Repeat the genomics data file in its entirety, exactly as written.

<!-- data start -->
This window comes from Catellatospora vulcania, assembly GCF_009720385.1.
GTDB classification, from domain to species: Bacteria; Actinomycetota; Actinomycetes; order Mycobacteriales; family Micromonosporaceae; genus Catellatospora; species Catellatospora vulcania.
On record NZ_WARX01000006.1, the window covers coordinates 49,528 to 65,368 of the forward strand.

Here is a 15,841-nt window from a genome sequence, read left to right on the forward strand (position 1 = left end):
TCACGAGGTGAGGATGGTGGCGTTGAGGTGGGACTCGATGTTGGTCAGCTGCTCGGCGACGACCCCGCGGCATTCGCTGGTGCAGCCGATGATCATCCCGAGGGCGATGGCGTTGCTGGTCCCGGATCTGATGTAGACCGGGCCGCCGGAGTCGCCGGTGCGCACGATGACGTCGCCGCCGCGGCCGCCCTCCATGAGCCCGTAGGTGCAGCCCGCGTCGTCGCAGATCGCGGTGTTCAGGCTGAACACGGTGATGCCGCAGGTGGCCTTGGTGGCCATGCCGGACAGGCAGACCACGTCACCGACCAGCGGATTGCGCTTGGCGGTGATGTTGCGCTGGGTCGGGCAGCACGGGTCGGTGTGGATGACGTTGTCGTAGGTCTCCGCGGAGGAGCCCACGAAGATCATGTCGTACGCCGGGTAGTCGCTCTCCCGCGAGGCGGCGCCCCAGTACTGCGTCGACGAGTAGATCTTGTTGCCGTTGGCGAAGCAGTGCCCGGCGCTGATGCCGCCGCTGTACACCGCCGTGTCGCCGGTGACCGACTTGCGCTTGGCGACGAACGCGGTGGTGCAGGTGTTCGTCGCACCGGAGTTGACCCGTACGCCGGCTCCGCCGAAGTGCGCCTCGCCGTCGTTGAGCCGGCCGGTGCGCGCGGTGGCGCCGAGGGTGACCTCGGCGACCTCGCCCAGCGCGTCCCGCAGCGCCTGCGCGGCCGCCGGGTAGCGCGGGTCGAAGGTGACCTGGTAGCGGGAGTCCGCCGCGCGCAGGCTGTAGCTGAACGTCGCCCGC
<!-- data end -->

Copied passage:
This window comes from Catellatospora vulcania, assembly GCF_009720385.1.
GTDB classification, from domain to species: Bacteria; Actinomycetota; Actinomycetes; order Mycobacteriales; family Micromonosporaceae; genus Catellatospora; species Catellatospora vulcania.
On record NZ_WARX01000006.1, the window covers coordinates 49,528 to 65,368 of the forward strand.

Here is a 15,841-nt window from a genome sequence, read left to right on the forward strand (position 1 = left end):
TCACGAGGTGAGGATGGTGGCGTTGAGGTGGGACTCGATGTTGGTCAGCTGCTCGGCGACGACCCCGCGGCATTCGCTGGTGCAGCCGATGATCATCCCGAGGGCGATGGCGTTGCTGGTCCCGGATCTGATGTAGACCGGGCCGCCGGAGTCGCCGGTGCGCACGATGACGTCGCCGCCGCGGCCGCCCTCCATGAGCCCGTAGGTGCAGCCCGCGTCGTCGCAGATCGCGGTGTTCAGGCTGAACACGGTGATGCCGCAGGTGGCCTTGGTGGCCATGCCGGACAGGCAGACCACGTCACCGACCAGCGGATTGCGCTTGGCGGTGATGTTGCGCTGGGTCGGGCAGCACGGGTCGGTGTGGATGACGTTGTCGTAGGTCTCCGCGGAGGAGCCCACGAAGATCATGTCGTACGCCGGGTAGTCGCTCTCCCGCGAGGCGGCGCCCCAGTACTGCGTCGACGAGTAGATCTTGTTGCCGTTGGCGAAGCAGTGCCCGGCGCTGATGCCGCCGCTGTACACCGCCGTGTCGCCGGTGACCGACTTGCGCTTGGCGACGAACGCGGTGGTGCAGGTGTTCGTCGCACCGGAGTTGACCCGTACGCCGGCTCCGCCGAAGTGCGCCTCGCCGTCGTTGAGCCGGCCGGTGCGCGCGGTGGCGCCGAGGGTGACCTCGGCGACCTCGCCCAGCGCGTCCCGCAGCGCCTGCGCGGCCGCCGGGTAGCGCGGGTCGAAGGTGACCTGGTAGCGGGAGTCCGCCGCGCGCAGGCTGTAGCTGAACGTCGCCCGC